- Rapidly Changing Compliance Regimes Due To PandemicPosted 2 hours ago
- Higher Ed Wants Liability ProtectionPosted 2 hours ago
- Privilege Upheld For In-House Investigation, Despite Previous “Summary” ReleasePosted 3 days ago
- Employers Soon To Be Immunized Against Covid-19 LawsuitsPosted 4 days ago
- California Files Suit Against Studios, Producers of Criminal MindsPosted 4 days ago
- SBA Server Caused Bank Info LeakPosted 5 days ago
Protecting Software in the Face of an Ever-Changing Workforce
Executive Summary of an article written by
Mark P. Kesslen, Lowenstein Sandler
What can organizations do to prevent proprietary software from going AWOL and unwanted outside technology from walking through the door uninvited? To counter these risks, reevaluate and update existing employment agreements and trade secret policies, develop a copyright registration process (which is an evolving best practice), and reassess patent filing strategies to address the challenges created by the mobile and ever-changing workforce. This also provides you an opportunity to introduce an open source code policy to ensure that wrongly introduced code does not virally impact the value of your source code.
A robust non-disclosure and invention assignment agreement (NDIAA) ensures that ownership of all developed work product, including associated intellectual property rights, is assigned to the company and protects the company’s confidential and trade secret information and data.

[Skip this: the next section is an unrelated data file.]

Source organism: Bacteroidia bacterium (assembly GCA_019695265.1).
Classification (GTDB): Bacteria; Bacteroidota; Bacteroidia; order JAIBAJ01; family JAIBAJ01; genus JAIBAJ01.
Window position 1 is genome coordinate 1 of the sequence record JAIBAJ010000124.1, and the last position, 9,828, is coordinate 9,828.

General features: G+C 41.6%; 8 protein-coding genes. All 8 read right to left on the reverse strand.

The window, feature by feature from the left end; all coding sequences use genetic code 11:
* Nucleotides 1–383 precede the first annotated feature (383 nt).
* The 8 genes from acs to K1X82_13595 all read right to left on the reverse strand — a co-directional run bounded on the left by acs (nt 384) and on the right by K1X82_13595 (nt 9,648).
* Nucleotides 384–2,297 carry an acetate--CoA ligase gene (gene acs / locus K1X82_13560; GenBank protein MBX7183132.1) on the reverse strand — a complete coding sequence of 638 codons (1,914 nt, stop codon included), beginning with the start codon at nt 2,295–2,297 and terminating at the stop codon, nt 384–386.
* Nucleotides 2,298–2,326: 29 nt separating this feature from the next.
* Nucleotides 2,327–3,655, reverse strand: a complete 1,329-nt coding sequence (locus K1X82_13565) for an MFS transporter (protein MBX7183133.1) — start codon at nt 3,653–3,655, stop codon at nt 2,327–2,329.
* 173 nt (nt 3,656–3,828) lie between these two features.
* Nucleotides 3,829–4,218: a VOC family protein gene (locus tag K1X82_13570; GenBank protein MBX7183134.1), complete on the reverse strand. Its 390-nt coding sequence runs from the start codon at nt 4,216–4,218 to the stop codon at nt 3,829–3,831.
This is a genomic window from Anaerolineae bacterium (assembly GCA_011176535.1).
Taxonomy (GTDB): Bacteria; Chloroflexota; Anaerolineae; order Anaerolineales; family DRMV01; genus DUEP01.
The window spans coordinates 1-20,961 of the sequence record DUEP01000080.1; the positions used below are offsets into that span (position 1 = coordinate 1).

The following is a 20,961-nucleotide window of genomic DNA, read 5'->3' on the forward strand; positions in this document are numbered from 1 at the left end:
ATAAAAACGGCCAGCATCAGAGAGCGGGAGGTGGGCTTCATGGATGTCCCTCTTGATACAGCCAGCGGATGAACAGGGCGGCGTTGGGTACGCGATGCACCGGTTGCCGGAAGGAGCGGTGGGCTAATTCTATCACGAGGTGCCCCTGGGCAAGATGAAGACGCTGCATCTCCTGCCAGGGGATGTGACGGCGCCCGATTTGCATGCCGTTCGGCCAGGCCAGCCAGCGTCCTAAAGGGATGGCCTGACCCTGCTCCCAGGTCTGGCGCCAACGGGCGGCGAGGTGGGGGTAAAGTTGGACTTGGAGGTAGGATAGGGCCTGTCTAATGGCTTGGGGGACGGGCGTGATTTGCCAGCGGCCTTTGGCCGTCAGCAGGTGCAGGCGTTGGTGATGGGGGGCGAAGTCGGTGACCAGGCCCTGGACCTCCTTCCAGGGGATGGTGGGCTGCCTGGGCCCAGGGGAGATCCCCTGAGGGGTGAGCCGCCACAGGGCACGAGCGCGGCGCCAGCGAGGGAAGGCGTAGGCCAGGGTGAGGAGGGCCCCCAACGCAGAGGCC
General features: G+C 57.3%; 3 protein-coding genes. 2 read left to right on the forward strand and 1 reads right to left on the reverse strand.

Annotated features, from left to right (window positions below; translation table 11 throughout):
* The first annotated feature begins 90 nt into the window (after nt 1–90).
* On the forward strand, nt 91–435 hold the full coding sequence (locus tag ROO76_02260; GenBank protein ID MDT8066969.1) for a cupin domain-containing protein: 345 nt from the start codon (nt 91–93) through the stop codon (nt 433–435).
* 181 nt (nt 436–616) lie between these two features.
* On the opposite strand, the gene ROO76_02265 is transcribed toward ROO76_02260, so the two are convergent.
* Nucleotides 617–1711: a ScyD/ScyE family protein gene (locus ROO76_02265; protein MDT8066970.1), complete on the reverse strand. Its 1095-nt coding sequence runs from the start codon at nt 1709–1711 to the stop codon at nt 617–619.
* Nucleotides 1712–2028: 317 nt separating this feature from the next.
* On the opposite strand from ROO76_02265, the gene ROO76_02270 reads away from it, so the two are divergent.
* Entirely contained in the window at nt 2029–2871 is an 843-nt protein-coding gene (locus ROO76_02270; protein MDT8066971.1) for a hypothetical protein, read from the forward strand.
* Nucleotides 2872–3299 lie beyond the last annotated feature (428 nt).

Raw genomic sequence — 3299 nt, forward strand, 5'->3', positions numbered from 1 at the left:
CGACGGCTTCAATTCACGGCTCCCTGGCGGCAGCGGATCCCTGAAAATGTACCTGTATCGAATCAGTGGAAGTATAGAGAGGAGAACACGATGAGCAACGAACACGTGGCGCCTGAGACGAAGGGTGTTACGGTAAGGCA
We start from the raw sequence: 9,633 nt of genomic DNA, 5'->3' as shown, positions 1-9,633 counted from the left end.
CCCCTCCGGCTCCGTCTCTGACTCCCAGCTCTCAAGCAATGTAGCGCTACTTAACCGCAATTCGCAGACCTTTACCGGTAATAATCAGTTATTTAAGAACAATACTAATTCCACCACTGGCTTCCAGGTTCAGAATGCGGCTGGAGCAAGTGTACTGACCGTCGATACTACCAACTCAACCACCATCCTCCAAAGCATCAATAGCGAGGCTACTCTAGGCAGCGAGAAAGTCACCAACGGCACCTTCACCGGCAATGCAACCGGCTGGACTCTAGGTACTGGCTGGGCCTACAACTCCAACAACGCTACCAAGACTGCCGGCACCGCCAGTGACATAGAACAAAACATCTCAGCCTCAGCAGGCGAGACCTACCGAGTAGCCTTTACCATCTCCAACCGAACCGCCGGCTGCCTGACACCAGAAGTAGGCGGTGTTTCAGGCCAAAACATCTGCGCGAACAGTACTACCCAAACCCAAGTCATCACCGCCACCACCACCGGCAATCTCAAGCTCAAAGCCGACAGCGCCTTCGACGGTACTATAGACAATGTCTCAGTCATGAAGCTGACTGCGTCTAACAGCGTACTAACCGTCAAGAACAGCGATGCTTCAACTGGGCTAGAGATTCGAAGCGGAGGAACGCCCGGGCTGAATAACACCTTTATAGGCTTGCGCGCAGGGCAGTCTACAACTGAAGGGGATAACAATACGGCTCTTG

A best practice being adopted at many tech companies is to file for copyright registration for developed code. This grants the owner the ability to immediately seek injunctive relief in federal court. It creates a record of ownership and evidence of validity and protects the literal and nonliteral elements of the code against an exact copy and works that are substantially similar. In making a decision to file for patent protection on technology, the detectability of the software must be assessed. If it is easily or somewhat detectable, pursue a patent. Licensing of open source software is also a concern. The two types of licenses available are permissive and copyleft.Read the full article at:
Today's General Counsel